Five myths about time-driven activity-based costing
The straight facts about traditional and time-driven costing methodologies
After decades of proven success, activity-based costing (ABC) has come under fire from its earliest and most active proponents.
Robert S. Kaplan and others are promoting a “new, innovative, time-driven methodology” that presumably “delivers great improvements to the older systems of 15 years ago.”1 Companies are replacing their current costing solutions to try to get strategic information faster and with less maintenance.
Is this approach really new and revolutionary? Does it deliver on its promise?
Time-driven ABC vs. traditional ABC
Traditional ABC is a “push” model of costing. You start with total expenses spent on various types of resources, such as salaries or supplies, and then determine what percentage of each resource is associated with each product or service. Then you apply that ratio to the total cost, which generates cost allocations for every product.
In contrast, time-driven ABC is a “pull” model of costing. You start with estimates of two parameters: units of time required to perform an activity and the cost per unit of time. You then multiply this information by the quantity of the product.
For resources not measured by units of time, the costing methodology can accept other measures. For instance, the capacity of a distribution center could be measured by available area and priced at cost per cubic meter. The capacity of a computer server would be measured by available gigabytes and priced at cost per gigabyte.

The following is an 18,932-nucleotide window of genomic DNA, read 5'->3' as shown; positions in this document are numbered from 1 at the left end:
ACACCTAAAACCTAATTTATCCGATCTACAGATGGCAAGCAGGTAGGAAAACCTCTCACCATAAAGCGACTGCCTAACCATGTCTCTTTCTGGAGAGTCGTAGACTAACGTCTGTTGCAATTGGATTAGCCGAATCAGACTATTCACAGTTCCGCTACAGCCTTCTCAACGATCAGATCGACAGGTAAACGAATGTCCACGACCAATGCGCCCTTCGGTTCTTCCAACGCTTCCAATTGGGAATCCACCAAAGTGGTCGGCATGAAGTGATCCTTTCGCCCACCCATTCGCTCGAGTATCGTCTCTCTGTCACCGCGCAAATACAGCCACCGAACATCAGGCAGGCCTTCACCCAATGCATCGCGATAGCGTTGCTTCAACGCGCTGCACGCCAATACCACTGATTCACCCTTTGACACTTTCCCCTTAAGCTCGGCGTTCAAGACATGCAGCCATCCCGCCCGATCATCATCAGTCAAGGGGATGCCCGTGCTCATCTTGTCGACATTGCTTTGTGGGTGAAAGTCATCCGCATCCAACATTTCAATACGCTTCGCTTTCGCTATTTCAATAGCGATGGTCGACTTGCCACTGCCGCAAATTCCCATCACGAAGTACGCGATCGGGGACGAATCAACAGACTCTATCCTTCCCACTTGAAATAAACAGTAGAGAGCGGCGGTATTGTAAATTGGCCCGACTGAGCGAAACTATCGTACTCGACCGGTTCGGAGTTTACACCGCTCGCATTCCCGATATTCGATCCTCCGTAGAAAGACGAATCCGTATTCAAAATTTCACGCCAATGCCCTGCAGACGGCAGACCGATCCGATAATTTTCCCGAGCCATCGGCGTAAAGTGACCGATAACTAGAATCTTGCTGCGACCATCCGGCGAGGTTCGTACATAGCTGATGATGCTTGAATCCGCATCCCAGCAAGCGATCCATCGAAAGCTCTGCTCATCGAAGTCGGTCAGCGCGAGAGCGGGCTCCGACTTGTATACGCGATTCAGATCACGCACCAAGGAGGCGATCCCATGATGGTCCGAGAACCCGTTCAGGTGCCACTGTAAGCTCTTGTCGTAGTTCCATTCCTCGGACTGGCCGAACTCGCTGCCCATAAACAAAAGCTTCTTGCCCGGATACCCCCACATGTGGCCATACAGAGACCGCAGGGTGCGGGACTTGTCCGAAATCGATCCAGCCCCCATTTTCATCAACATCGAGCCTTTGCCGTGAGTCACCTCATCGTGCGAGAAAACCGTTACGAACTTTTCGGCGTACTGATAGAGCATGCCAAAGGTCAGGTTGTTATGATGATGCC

So, “push ABC” computes actual activity costs and aggregates them into the outputs, such as products, that consume those activities. “Pull ABC” computes activity costs at standard rates and leaves a “leftover efficiency” and/or unused capacity cost variance. But both ABC methods account for the same amount of spending during a time period.
Five myths about time-driven ABC
Time-driven ABC has been heralded as more profitable and powerful than legacy ABC implementations. Despite the proven track record of traditional ABC, the following myths attempt to portray traditional ABC as an impractical methodology.
Myth No. 1: Time-driven ABC is a revolutionary new methodology.
Consulting firms, software vendors and the media have been eager to promote time-driven ABC. They love something “new.” One software vendor even sought to patent its spin on this methodology. Some organizations are rushing to change their existing ABC solutions, hoping to capitalize on the purported merits of the new methodology – said to be a simpler, less expensive, one-size-fits-all solution.
Seasoned practitioners in the cost management field recognize that this “new” methodology is anything but new. The idea of time- or event-driven ABC has been around in many forms for two decades, including output measurement methodology, “reverse-push” activity-based budgeting and bill-of-cost methodology.